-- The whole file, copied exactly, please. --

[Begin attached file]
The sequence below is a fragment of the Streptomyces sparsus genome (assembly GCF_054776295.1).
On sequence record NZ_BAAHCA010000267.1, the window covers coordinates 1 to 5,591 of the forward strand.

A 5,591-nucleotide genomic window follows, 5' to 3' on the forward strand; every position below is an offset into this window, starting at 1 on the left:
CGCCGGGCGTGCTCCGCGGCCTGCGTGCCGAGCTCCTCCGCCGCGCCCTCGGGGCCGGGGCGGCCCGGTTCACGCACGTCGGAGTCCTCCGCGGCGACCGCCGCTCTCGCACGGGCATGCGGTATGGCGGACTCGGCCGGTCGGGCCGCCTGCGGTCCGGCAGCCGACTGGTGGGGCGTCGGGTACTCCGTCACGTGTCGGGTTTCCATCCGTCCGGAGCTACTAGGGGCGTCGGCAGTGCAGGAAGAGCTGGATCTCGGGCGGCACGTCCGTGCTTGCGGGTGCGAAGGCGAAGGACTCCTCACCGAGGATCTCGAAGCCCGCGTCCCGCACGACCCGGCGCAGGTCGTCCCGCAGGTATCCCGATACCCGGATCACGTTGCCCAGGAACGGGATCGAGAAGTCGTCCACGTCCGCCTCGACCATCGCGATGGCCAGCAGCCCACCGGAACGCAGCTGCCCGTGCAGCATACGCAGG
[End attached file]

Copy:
The sequence below is a fragment of the Streptomyces sparsus genome (assembly GCF_054776295.1).
On sequence record NZ_BAAHCA010000267.1, the window covers coordinates 1 to 5,591 of the forward strand.

A 5,591-nucleotide genomic window follows, 5' to 3' on the forward strand; every position below is an offset into this window, starting at 1 on the left:
CGCCGGGCGTGCTCCGCGGCCTGCGTGCCGAGCTCCTCCGCCGCGCCCTCGGGGCCGGGGCGGCCCGGTTCACGCACGTCGGAGTCCTCCGCGGCGACCGCCGCTCTCGCACGGGCATGCGGTATGGCGGACTCGGCCGGTCGGGCCGCCTGCGGTCCGGCAGCCGACTGGTGGGGCGTCGGGTACTCCGTCACGTGTCGGGTTTCCATCCGTCCGGAGCTACTAGGGGCGTCGGCAGTGCAGGAAGAGCTGGATCTCGGGCGGCACGTCCGTGCTTGCGGGTGCGAAGGCGAAGGACTCCTCACCGAGGATCTCGAAGCCCGCGTCCCGCACGACCCGGCGCAGGTCGTCCCGCAGGTATCCCGATACCCGGATCACGTTGCCCAGGAACGGGATCGAGAAGTCGTCCACGTCCGCCTCGACCATCGCGATGGCCAGCAGCCCACCGGAACGCAGCTGCCCGTGCAGCATACGCAGG